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Thursday, 26 June 2008

Wakes Cakes

Following my visit to Bakewell in Derbyshire, I decided to put a recipe to test from my Favourite Peak District Recipes book. I chose Wakes Cakes, as they sounded intriguing with their combination of ingredients. They happened to turn out very well – nice and crisp with chewy currants and interesting little flavour hits from the caraway seeds.

This traditional recipe may originate from the time of the English cotton mill industry during the 18th and 19th centuries. During the industrial revolution, many cotton mills were built in the midlands and the north, using the rivers to turn the great water wheels, which in turn powered the machinery to weave the cloth. This part of England was chosen, as it’s known for it’s damp and rainy weather, which are perfect conditions to produce high quality textiles. A dry atmosphere made the thread prone to breakage.


The life of a mill worker was not an easy one, very long hours for low pay and poor conditions and precious little time allowed to take holidays.
Wakes were originally religious festivals that commemorated church dedications, a time when people normally would want to take time off work and be with their families. Mill owners, not being overly generous with rights for their employees, found that their workers would often be absent at this time, so eventually seeing sense, they agreed that all the mills should close for a week anyway to allow for this.
Eventually, the wakes were adapted into a regular summer break when the week would be the focus for fairs where these cakes were sold and eagerly eaten.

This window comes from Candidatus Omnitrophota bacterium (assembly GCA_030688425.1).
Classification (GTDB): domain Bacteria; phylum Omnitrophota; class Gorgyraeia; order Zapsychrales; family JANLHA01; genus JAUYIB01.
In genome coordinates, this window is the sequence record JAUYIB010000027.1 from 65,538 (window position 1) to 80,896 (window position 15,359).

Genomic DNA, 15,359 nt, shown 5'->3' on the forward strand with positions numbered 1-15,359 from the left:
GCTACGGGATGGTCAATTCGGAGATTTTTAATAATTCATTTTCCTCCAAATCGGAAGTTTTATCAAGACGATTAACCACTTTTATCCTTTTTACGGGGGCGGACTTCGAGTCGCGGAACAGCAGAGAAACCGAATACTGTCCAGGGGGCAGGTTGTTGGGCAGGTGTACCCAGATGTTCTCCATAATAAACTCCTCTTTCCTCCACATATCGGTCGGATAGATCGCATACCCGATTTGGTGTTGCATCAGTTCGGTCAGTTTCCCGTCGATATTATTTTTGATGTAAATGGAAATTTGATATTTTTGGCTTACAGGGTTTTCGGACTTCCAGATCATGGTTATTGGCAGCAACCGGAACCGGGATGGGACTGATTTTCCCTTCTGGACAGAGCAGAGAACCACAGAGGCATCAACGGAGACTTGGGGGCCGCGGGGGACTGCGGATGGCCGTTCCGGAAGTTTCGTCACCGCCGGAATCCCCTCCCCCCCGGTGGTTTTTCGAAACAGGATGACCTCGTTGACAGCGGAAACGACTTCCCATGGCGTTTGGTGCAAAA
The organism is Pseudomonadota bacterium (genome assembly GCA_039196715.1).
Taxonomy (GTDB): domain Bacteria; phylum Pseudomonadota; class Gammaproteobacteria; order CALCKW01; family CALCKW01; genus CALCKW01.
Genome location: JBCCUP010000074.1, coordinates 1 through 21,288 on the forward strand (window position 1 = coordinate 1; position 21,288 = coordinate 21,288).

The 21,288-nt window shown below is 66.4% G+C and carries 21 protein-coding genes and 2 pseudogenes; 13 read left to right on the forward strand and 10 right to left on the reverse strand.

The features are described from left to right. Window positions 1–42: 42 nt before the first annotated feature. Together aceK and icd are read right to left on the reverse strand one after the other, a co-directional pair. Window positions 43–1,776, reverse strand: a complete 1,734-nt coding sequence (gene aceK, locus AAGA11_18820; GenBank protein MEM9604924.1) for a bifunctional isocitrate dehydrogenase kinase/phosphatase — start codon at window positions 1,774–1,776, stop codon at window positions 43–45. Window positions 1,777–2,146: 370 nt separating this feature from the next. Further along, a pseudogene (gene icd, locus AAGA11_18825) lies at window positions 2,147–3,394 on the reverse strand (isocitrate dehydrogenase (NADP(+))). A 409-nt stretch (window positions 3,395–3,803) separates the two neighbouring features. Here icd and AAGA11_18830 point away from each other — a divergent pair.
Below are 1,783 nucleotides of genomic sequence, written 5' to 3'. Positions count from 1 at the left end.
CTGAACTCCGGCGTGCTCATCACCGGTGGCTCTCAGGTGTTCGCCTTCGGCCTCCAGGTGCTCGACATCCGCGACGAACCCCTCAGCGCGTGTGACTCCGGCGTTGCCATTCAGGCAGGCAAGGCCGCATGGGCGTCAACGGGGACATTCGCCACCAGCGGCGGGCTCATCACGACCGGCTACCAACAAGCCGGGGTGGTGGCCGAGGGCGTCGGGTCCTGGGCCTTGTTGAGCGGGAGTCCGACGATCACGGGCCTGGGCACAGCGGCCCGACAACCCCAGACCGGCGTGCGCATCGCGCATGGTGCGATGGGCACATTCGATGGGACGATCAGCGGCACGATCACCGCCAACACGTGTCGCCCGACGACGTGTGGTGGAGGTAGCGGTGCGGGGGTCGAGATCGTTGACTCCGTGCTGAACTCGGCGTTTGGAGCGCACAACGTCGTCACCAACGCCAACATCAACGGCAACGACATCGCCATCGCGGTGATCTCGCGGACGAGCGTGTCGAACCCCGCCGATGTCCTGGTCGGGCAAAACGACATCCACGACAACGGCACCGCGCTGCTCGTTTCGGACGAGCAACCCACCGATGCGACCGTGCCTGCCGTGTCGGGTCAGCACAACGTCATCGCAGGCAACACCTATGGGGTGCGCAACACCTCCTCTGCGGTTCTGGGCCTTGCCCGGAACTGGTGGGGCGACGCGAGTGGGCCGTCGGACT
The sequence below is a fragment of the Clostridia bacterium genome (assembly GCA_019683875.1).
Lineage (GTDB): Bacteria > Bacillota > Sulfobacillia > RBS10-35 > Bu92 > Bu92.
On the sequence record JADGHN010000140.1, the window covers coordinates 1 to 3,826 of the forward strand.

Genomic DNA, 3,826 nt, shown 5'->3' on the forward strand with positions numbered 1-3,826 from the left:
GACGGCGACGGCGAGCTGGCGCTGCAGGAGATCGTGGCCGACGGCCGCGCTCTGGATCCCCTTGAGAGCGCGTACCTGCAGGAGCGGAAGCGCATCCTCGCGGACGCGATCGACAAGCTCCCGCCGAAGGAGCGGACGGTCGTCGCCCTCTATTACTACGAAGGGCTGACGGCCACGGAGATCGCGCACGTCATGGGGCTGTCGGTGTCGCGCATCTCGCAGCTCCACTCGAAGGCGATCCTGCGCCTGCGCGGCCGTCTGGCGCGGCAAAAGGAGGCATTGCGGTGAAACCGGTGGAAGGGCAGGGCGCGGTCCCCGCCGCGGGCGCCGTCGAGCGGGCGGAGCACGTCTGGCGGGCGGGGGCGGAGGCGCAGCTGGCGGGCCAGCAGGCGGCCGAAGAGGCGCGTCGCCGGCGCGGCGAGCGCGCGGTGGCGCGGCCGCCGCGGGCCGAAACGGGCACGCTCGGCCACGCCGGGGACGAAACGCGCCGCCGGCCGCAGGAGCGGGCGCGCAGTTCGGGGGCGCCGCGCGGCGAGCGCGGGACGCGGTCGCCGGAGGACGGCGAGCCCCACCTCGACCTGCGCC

Ingredients
12 oz flour
8 oz butter
6 oz white sugar
1 egg, beaten
3 oz currants
½ oz caraway seeds
Grated rind of 1 lemon
Sugar to sprinkle

Method
Set the oven to 375F or Mark 5.
Cream the butter and sugar together in a bowl, add the beaten egg and mix in all the other ingredients to make a firm dough.
Roll out thinly on a floured surface, cut into rounds with a 2½ inch cutter, sprinkle with sugar and place on a greased baking tray.
Bake for 10-15 minutes until lightly browed.
They should be crisp and sweet like biscuits.

Buy the Book

Tuesday, 24 June 2008

Salad Days


I wouldn’t normally rave on about a pile of salad leaves, but these ones are special.
From tiny seeds some amazing leaves have sprouted in a variety of colours, shapes and flavours – and what’s more I have grown them myself. That’s what makes them special.

I don’t have to go to the shops to find them, queue to pay for them and when I get home I don’t have to rip open a plastic bag. I just walk through the kitchen, open the back door and wander out into the garden armed with a pair of scissors and bowl. A few snips here and there and I can select just the right amount I need, leaving the rest to carry on growing and remaining fresh in the outdoors.

Things always taste better that way.

Grow Your Own

Friday, 20 June 2008

Better Bread


I’m not convinced that my bread machine makes a very good job of making a decent loaf. I agree that by automating the process it might make the job a little bit easier. All you have to do is fill the machine with ingredients, close the lid, press a button and “bleep, bleep” it’s finished in an hour or so. The only problem is that you end up with small square loaves with a hole in the bottom left buy the mixing paddle. I also find that the texture is not as open as I’d like it to be. The mixing paddles are by no means equipped to really pull and stretch the dough enough to allow decent size air pockets. The result can often be quite spongy for white bread and too dense for brown.

It is possible to just use the machine for the kneading process and then remove the dough to be shaped by hand for more rustic style loaves, but there’s still that problem with the texture.